Filed under: Calligraphy, Designers, Lettering, Lubalin, Typography

Aldo Novarese

Aldo Novarese is someone I meant to post about some time ago, as his incredibly prolific type-design career spanned over 50 years (into the 1990’s) and produced over 70 typefaces (over 200 if we count the various weights & styles). His typefaces helped shape the visual landscape of the 1950s and beyond, with such classic faces as Eurostile, Stop, and ITC Novarese. The Microgramma/Eurostile typeface has become synonymous with Mid-Century Modernism. Much like his contemporary Roger Excoffon (in charge of the Fonderie Olive type foundry) Novarese led the prominent Italian foundry Nebiolo and left a similar mark on the world of typography.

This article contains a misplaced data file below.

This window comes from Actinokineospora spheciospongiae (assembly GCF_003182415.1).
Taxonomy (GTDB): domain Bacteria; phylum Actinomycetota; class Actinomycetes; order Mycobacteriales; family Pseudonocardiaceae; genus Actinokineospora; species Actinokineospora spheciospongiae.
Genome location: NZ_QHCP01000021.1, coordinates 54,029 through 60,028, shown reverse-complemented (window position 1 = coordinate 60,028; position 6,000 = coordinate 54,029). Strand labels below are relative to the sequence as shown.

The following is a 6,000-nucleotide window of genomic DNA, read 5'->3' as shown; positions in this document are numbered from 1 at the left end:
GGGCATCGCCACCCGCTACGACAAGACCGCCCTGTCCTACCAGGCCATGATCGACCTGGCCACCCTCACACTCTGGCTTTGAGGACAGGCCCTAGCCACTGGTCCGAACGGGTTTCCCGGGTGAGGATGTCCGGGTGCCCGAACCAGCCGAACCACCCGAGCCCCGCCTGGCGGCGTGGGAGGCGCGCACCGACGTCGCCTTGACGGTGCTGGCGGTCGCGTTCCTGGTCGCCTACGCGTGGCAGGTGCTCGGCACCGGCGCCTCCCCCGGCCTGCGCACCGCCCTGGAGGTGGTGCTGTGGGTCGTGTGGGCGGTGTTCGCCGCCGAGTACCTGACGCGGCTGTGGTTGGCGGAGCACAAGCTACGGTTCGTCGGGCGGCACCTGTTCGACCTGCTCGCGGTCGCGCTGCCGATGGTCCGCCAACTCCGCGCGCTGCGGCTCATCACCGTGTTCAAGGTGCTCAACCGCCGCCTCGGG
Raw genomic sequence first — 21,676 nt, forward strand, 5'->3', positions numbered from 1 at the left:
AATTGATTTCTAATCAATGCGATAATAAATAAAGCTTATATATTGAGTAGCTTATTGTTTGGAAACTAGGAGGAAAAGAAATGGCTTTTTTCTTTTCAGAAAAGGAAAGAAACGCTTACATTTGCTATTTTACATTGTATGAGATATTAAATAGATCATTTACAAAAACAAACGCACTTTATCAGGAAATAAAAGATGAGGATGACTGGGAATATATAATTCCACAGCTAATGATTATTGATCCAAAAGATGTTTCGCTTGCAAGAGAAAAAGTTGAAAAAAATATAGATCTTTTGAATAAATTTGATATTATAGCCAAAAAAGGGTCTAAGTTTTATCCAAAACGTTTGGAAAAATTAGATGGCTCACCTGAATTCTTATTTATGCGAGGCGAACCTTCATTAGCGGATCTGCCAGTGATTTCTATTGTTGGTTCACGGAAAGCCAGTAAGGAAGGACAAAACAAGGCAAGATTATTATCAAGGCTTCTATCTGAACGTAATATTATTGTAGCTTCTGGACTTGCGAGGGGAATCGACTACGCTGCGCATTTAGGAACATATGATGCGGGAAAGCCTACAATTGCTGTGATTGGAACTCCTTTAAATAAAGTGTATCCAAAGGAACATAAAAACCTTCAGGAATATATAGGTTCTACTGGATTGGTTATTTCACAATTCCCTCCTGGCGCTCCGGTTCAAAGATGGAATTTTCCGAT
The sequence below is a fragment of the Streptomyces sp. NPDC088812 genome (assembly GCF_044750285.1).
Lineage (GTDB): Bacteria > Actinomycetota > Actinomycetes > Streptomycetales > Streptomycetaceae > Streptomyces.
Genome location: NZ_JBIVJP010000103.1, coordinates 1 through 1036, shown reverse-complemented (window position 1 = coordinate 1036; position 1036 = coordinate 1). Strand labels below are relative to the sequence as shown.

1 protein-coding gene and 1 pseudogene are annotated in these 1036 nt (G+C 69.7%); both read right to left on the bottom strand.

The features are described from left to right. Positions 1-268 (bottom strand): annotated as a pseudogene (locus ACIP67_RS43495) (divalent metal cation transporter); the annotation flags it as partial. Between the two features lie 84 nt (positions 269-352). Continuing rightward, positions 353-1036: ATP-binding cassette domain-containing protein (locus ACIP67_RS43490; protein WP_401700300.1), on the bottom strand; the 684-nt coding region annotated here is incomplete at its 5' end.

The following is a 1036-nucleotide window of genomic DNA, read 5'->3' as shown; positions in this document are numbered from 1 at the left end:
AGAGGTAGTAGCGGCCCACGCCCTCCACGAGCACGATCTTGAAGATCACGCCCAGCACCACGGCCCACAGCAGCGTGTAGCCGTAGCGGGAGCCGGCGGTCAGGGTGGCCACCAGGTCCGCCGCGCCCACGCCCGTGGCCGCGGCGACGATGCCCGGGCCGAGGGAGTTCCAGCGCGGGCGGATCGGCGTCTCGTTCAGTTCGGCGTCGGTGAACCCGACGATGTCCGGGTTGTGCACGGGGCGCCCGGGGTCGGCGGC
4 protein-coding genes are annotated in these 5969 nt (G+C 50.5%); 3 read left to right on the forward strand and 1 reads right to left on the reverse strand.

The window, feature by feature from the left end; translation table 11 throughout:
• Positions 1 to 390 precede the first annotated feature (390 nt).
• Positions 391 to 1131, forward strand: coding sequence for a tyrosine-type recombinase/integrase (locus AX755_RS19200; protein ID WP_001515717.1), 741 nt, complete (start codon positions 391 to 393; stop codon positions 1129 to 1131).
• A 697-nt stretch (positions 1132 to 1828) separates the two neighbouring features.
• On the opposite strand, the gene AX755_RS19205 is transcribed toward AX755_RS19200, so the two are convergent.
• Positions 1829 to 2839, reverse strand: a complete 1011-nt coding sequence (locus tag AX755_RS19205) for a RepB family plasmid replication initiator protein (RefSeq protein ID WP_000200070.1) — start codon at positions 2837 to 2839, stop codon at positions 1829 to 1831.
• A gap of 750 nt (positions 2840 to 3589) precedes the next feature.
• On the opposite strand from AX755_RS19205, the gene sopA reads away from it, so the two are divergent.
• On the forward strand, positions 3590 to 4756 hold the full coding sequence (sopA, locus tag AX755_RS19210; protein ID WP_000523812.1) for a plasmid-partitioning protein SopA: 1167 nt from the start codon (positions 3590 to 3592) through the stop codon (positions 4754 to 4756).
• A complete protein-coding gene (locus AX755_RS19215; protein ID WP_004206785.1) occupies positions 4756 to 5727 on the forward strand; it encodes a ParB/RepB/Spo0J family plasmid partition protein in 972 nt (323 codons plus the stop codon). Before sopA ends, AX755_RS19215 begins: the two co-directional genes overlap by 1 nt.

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Filed under: Designers, People, Reference, Typefaces, Typography

Stephen Farrell

Mythopoeia

Almost every semester I mention to my students the designer Stephen Farrell as someone whose work they should look at. I have always admired his approach to typography, as well as his small but eclectic set of typefaces he designed. Unfortunately his work is scattered across the web, in small bits. Obviously his work is meant to be seen in real life, to be handled, interacted with, experienced. Still, I decided to pull together everything I could find online to make it easier for students and other people to see his work. Hopefully this will also provide leads to finding his printed work for those interested.

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Filed under: Designers, People, Typography